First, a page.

TALLINN, Estonia — The Tallinn Art Hall recently hosted a cross-generational exhibition of work between two Estonian artists, Kris Lemsalu and Tiit Pääsuke, Beauty and the Beast (Tallinn, March 18 – May 1). Pääsuke (b. 1941) established himself as a figurative painter in the 1970s, whereas Lemsalu (b. 1985) is trained in ceramics (though the museum says she is much more of a “nomad” now). Kris Lemsalu is on the ascent.
Above image: Kris Lemsalu, Star, 2016; porcelain, textile, CDs, plastic mirror, foam silicone, parachute, rubber eyeballs. Photographs courtesy of Temnikova Kasela Gallery.
The exhibition shows a dialogue that exists between the mediums and the generations of the artists, often showing how the poles are closer than one may think. At times the artists imitate each other’s work. Beyond that, the museum states that they are united in subject; they often choose to work with women or animals. This dialogue is partially the work of curator Tamara Luuk, who commented on the synchronicity, stating: “And they are connected by the taxidermic quality, dramatic theatricality and significance of their work.”
Not to belabor the generational point, or to shove the different artists into a box, but there are features to each artist unique to their own upbringings. For example, according to Ari Akkermans’ review for HyperAllergic, Pääsuke’s surrealist paintings with Pop art sensibilities refused to conform to and broke away from the history of Soviet-era art. At the same time they’re of a transitional period that is hard to categorize. Lemsalu’s sculptures seem to be less of the world and often contain a healthy dose of millennial irony that makes her authentic feelings hard to grasp. These are different positions, but there’s still a lot of common ground here. This is supported by works in which the artists riff off each other. Pääsuke painted portraits of Lemsalu morphing into different forms and Lemsalu imitated an older Pääsuke work in which he painted over the work of an anonymous artist.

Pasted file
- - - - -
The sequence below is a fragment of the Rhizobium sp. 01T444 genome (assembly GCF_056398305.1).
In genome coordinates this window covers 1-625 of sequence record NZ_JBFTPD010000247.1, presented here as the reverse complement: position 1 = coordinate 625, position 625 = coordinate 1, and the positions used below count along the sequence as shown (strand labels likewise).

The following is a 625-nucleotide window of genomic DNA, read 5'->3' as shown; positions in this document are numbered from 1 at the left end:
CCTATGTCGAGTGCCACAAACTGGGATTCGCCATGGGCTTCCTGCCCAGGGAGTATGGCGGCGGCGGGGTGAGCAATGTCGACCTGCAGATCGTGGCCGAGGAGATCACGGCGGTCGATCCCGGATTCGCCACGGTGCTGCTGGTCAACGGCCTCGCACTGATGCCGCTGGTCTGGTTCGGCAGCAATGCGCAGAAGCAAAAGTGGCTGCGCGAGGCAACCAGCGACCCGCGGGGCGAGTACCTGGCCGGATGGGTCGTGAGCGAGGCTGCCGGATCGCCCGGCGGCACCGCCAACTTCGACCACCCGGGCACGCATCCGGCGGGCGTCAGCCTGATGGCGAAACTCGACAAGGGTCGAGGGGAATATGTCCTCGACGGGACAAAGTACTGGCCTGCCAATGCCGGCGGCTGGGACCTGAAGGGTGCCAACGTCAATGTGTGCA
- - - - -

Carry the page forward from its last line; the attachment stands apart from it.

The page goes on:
Akkermans extended the “beastly” metaphor, describing the show almost as if one were in the lair of some carnivore. Ari likened it to a labyrinth, or “an eviscerated body, whose limbs have been scattered throughout the different rooms.”
Beauty and the Beast is the somewhat deceiving title of a show in which two artists, separated by a generation, confront each other and engage in an open-ended conversation. Both artists attempt to eradicate an older notion of beauty and navigate its many constraints and prejudices, bringing them into contact with real-world experiences, such as horror or desire. “Beauty” and “beast” are not here a binary system of opposites but a correlation: the two words are interchangeable not only in terms of their meaning but in relation to the world at a given moment — the beautiful is sometimes terrible, and the terrible is sometimes beautiful.
Do you love or loathe these works of contemporary ceramic art and not-quite-ceramic contemporary art? Let us know in the comments.